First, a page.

- Created by: bethanw101602
- Created on: 02-05-19 10:05
Problems in defining state crime
State crimes are crime commited by or organised by state agencies.
1. The state are responsibel for the formation of law production, and so they can create laws to justify their own morally illegal actions for example legalising bombings during wars. Avoid criminalising their own actions.
2. To label a crime, an audience must deicide it is so. This audiences definition may be manipulated by ruling -class ideology as most people that would have anything to do with defining a law are most likely upper-class.
Why males are convicted more than females
1. Chivalry thesis: men are socialsed to act chivalrous towards women so officers and justice system are more leniant when convcting women e.g. unwilling to use force to arrest, charge etc so higher volume of males convicted
2. Patriarchal control: women commit less crime than men; society impsoes greater control over women so have less opportunity to offend and be convicted. Females controlled by fear of behvaiour being unnaceptable so act as conformist as possible i.e not deviating from law.
3. The 'gender deal' (Carlen): women conform to conventional domestic role gain material gain from family life. Men do not have this option so turn to illegitimate means to gain status and money so more men are convicted.
White collar crime not resulting in prosecutions x
1. Labelling theory: big coorporations have the monetary power to de-label their crime with the use of expensive lawers. By inabling the state to investigate crime, less WCC are prosecuted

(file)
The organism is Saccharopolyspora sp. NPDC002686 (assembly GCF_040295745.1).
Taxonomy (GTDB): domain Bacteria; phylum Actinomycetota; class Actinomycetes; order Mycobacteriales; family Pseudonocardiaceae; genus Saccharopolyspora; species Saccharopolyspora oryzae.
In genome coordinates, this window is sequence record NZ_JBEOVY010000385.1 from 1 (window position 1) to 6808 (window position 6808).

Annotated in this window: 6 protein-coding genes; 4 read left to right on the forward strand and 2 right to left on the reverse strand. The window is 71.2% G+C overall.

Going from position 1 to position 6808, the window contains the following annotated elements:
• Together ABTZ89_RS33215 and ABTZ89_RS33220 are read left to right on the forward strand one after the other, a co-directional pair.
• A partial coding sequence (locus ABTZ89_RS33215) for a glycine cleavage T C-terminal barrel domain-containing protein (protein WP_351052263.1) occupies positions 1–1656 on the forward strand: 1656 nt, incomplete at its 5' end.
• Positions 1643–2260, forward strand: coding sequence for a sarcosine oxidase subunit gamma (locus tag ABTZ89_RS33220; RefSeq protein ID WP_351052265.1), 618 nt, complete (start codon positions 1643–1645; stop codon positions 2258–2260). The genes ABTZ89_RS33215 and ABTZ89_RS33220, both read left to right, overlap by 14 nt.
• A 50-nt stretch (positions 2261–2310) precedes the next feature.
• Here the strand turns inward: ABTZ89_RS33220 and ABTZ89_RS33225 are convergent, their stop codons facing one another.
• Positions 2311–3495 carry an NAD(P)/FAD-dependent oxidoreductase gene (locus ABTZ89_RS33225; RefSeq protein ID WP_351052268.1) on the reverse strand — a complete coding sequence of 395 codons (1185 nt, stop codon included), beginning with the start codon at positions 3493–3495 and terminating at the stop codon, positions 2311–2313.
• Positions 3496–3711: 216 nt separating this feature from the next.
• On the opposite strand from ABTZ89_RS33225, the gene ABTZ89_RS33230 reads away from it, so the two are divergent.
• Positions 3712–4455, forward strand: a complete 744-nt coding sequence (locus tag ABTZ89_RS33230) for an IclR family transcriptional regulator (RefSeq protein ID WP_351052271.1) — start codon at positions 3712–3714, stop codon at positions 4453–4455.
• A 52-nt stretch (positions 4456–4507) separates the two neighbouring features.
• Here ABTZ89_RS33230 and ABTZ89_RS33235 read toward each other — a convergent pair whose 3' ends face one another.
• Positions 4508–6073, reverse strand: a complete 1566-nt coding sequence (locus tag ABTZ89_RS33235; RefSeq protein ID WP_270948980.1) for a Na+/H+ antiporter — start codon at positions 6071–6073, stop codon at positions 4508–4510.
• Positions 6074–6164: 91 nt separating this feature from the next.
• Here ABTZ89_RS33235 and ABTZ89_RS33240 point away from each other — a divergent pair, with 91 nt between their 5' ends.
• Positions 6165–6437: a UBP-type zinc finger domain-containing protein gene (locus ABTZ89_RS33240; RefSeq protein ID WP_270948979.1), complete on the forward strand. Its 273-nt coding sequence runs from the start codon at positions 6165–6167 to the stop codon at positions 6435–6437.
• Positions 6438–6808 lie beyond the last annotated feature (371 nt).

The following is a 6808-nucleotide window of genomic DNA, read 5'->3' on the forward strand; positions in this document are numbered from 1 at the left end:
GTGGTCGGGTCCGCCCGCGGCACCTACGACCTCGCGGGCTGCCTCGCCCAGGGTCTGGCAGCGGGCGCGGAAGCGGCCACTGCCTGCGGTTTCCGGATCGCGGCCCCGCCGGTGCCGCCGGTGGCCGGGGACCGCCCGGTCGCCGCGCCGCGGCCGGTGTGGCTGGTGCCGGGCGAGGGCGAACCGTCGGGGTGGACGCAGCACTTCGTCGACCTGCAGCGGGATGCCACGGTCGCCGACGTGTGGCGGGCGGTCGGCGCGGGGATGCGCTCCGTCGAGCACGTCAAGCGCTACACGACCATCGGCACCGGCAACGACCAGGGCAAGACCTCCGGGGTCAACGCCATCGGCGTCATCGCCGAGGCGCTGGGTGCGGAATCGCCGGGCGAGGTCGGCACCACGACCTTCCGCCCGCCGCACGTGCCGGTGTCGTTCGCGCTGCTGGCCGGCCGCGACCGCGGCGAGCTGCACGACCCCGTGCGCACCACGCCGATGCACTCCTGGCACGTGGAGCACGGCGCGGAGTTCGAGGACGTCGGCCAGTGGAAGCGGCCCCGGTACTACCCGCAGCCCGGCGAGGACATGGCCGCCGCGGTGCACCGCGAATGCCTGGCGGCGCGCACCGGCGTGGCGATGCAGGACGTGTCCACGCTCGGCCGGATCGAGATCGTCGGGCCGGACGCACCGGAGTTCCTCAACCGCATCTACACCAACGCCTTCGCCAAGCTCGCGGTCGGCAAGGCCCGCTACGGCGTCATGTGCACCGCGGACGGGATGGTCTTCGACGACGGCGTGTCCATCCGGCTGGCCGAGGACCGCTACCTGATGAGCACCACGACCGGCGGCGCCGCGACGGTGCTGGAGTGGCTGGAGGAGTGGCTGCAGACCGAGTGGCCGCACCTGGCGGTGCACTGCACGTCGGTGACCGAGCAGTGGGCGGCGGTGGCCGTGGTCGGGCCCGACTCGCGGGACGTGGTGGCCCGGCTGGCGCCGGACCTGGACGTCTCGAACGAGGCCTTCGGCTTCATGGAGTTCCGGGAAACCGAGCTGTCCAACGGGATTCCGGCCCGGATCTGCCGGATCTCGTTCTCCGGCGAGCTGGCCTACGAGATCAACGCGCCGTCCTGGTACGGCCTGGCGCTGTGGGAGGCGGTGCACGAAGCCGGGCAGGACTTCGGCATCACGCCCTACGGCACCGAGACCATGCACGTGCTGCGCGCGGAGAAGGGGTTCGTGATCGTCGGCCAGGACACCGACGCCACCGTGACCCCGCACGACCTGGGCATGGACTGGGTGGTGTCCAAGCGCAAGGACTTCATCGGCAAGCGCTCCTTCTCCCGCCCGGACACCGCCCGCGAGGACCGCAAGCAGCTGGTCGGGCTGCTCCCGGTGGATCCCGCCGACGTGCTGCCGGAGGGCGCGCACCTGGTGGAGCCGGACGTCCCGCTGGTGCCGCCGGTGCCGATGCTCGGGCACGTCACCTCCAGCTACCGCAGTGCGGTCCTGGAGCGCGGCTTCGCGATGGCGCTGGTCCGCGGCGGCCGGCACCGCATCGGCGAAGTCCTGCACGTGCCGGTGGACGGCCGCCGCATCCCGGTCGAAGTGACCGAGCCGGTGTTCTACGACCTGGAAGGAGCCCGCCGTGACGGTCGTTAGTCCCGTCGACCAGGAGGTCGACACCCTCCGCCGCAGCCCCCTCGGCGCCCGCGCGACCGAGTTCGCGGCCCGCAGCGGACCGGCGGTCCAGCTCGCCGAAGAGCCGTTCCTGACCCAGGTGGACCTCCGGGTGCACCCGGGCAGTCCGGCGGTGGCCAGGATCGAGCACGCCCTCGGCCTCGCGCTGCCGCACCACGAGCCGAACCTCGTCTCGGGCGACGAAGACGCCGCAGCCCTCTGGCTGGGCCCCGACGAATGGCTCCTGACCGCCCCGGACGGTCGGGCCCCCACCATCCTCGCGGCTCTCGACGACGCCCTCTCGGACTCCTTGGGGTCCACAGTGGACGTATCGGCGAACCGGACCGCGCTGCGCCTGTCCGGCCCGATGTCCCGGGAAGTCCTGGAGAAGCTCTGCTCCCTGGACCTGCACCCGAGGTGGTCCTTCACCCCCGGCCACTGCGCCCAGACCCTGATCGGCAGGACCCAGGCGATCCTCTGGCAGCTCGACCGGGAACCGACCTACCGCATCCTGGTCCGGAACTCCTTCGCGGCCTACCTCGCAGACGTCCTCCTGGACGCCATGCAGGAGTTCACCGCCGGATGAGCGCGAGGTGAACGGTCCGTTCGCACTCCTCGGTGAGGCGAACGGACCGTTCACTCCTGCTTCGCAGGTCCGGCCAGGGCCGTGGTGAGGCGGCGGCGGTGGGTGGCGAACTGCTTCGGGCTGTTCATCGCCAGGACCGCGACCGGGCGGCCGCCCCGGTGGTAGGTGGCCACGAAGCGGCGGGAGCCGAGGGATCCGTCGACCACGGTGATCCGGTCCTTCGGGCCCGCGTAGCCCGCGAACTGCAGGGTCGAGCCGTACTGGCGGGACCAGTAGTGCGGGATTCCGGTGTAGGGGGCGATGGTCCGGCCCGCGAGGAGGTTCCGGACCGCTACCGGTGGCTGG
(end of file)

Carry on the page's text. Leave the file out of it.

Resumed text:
2. Invisibility of WCC: media doesnt report coorporate crime due to reinforcing the ideal that crime is working class, describing the coorpprate crime as 'technical infringements'. With this and the lack of political will to tackle multi-national conglomerates that often commit WCC, many cases are not taken to court and therefore not prosecuted.
Eval usefulness of labelling theory in understandi
Labelling theory: no act is deviant, society creates rules are apllies them to outsieders and defines them as criminals (Becker). Diffenetial enforcment, typifications, crime stats (dark figure), primary, secondary deviance, sefld-fulfilling prophecy, amplification spiral.
1. - marxists critise labelling theory as they fail to distinguish were these labels emerged from, no cause for cause and effect. It doesnt specify the cause of crime, only some people are labelled as deviant.
2. Labelling theorists use the 'dark figure' of crime to explain why crime stats are unrepresentative, but offenders may lie on how much crime they commit to avoid arrest and social judgement
3. Not useful as primary and secondary deviance fails to explain why some people commit crime before they are labelled
4. Can we even use a theory such as the Self-fulfilling prophecy that is so over-deterministic, assuming that once labelled, the prophecy is inevitable. Free will does play a role.